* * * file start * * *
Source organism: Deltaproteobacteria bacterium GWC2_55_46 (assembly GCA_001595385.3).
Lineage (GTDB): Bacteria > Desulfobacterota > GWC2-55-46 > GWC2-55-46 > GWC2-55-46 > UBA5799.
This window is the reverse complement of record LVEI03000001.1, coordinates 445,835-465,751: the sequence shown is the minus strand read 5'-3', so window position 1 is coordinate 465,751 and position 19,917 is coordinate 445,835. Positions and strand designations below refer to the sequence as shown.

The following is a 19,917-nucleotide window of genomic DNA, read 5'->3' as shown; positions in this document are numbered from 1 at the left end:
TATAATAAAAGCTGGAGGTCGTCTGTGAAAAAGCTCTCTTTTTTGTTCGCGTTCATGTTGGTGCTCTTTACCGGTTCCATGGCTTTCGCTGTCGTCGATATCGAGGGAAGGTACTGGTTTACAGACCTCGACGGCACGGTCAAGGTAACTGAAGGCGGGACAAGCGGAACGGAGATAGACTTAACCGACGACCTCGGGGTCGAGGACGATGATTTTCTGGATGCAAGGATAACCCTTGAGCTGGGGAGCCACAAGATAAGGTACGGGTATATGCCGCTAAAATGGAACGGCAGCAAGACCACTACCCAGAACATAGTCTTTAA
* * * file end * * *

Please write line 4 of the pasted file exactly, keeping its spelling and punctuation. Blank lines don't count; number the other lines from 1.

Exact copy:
The following is a 19,917-nucleotide window of genomic DNA, read 5'->3' as shown; positions in this document are numbered from 1 at the left end: